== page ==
This final of 3 segments looks at how to search effectively, especially for half-remembered stories and more recent stories published after Stith Thompson's Motif Index. (Remember blogs are published with the most recent articles first, so be sure to read Part 1 and 2 before this.)
3) Jane remembers a story from childhood about four sisters becoming spring, summer, fall and winter. She turns to the creation section of the motif index.
Seasons are not mentioned at all. This could be good or bad news. It probably means Thompson did not research this area of story collections, which probably means that no such stories had been collected in the 1930s, when the index was compiled. This could either mean the story is not from folklore, or that it is folkloric but rare. With the explosion of storytelling interest in the 1980s and 1990s, if it is a folktale, it is likely to have been collected somewhere.
But how does Jane find it?
She uses a little ingenuity. The creation motif is useless, but the sisters became seasons through making quilts with magic needles. Section D of the motif index deals with magic. D900-1299 deals with magic objects. It is the matter of a moment to discover that magic needles (D1181) are most prominent in Germanic and Slavic stories; more than half the listings following D1181 are German or based on a Germanic language. While the tales indexed here are not what Jane is looking for, she can now turn to geographic collections of German and Eastern European tales for a more productive search. And, by remembering that Grimms' fairy tales were collected and well-known in the 1930s, she can exempt them from her search.
This does not guarantee that Jane will find exactly what she wants. Too often storytellers miss versions or variants because they are focused on a particular element. One motif alike does not make the entire tale type alike.
But finding the magic needle in other folktale motifs will help Jane feel more confident about whether she remembers the tale from a literary source or in the oral tradition.
These three scenarios certainly do not cover the plethora of experiences possible to the story researcher. Frustration, euphoria, confusion, despair, and the flush of success through persistence are well-known to the sincere source seeker. Nothing comes from nothing; good things come to those who show a little integrity, employ a little ingenuity, and log a lot of library time.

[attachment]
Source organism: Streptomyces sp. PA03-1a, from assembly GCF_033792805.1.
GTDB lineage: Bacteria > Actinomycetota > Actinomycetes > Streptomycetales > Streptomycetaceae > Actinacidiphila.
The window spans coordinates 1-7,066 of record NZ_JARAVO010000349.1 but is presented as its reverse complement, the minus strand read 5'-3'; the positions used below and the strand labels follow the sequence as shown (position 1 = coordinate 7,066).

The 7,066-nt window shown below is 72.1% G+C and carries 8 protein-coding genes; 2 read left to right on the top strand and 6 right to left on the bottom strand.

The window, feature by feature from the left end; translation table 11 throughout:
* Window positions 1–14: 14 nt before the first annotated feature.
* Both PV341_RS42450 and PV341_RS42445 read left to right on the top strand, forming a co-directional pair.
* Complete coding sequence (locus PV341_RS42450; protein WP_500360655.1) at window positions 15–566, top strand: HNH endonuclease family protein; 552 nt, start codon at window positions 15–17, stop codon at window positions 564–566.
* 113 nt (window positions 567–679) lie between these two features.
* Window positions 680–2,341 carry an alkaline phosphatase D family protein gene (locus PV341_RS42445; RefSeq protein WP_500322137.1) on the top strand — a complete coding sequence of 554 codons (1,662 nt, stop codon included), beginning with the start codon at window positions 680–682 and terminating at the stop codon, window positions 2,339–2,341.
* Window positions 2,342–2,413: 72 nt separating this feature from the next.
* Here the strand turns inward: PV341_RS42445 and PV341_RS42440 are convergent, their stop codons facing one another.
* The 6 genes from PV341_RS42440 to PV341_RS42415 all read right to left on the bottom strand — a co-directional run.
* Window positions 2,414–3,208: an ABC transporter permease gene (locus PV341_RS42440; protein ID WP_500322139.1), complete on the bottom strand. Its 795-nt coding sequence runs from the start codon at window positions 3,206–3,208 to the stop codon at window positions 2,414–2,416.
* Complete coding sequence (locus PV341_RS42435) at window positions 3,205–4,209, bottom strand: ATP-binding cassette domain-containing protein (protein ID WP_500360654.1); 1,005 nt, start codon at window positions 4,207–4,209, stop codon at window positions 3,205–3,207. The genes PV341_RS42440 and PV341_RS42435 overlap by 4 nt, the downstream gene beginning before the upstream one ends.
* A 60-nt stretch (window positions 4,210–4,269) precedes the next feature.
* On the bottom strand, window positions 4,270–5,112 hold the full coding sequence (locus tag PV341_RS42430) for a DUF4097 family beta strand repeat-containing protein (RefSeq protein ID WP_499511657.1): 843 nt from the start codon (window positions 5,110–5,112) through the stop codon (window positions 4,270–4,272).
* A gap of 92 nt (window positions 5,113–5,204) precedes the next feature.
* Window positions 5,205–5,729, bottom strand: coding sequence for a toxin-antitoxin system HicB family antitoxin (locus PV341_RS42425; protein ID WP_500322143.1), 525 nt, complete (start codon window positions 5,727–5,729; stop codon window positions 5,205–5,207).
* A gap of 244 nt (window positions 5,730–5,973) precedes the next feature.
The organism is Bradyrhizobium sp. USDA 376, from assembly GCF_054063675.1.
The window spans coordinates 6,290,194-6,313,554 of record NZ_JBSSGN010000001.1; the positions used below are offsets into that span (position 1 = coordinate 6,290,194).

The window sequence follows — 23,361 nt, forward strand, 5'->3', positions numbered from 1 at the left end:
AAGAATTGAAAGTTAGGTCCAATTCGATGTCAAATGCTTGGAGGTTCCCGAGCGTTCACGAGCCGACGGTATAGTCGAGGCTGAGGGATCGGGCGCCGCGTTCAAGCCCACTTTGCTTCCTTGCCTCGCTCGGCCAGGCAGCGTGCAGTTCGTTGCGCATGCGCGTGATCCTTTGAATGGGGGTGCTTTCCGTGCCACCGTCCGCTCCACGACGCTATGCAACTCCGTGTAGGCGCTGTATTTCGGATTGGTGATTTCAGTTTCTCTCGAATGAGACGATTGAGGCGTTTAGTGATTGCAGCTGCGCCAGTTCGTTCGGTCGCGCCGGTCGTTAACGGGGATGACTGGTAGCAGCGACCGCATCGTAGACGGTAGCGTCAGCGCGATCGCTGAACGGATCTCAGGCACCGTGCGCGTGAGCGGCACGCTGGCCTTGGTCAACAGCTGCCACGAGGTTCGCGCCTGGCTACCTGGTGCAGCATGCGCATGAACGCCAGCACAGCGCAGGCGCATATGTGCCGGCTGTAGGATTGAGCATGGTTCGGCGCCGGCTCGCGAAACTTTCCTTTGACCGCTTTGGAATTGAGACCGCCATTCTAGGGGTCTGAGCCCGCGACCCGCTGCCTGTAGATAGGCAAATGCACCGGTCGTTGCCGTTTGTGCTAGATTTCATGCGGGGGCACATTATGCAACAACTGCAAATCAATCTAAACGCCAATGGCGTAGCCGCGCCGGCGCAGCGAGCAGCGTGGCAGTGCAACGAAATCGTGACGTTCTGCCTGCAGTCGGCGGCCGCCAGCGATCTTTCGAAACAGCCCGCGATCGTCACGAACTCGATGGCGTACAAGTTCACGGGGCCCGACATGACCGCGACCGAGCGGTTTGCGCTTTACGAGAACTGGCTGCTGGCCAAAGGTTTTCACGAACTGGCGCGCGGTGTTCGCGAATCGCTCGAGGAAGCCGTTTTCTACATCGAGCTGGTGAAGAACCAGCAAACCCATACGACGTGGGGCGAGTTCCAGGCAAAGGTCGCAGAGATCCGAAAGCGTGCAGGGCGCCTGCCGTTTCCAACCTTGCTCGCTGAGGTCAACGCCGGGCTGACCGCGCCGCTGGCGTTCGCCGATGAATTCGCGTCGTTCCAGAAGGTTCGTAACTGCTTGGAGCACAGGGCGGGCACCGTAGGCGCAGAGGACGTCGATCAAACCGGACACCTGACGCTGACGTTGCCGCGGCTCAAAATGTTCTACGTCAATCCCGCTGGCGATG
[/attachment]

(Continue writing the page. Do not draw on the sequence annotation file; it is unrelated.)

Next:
TIPS FOR EFFECTIVE SEARCHES:
Think Loosely. Don't get bogged down in tiny elements, and remember, the way you think is not necessarily the way Thompson thought when he put that story into a category.
Stay focused. Don't think so widely that any story, through mental gymnastics, can become the one you are looking for. A giraffe that heals animals through magic leaves is not a physician who gets his power from a magic dragon elixir.
Employ common sense. Knowledge you already have can help narrow your search categories. Knowing that "gypsy" is a common (if misguided) term for Hungarian peoples, or that African stories often focus on gourds and yams, can save you a lot of time. They can also help you pick out the elements of the story most important for indexing.
Use your friends wisely. Other people reading other books will cut your search time exponentially. Let it be known what you are looking for.
On that final note of seeking help from others, I want yet again to thank Wendy for her permission to reprint this article AND to note that it came from her posting it on the international email list, Storytell. I printed it out back in 1999. Unfortunately the list went through various changes -- originally it was hosted by Texas Woman's University, with various software changes; when they stopped hosting it the National Storytelling Network added it to their site. Archiving for old resources was lost unless saved by list members. We are a community and often help in such searches.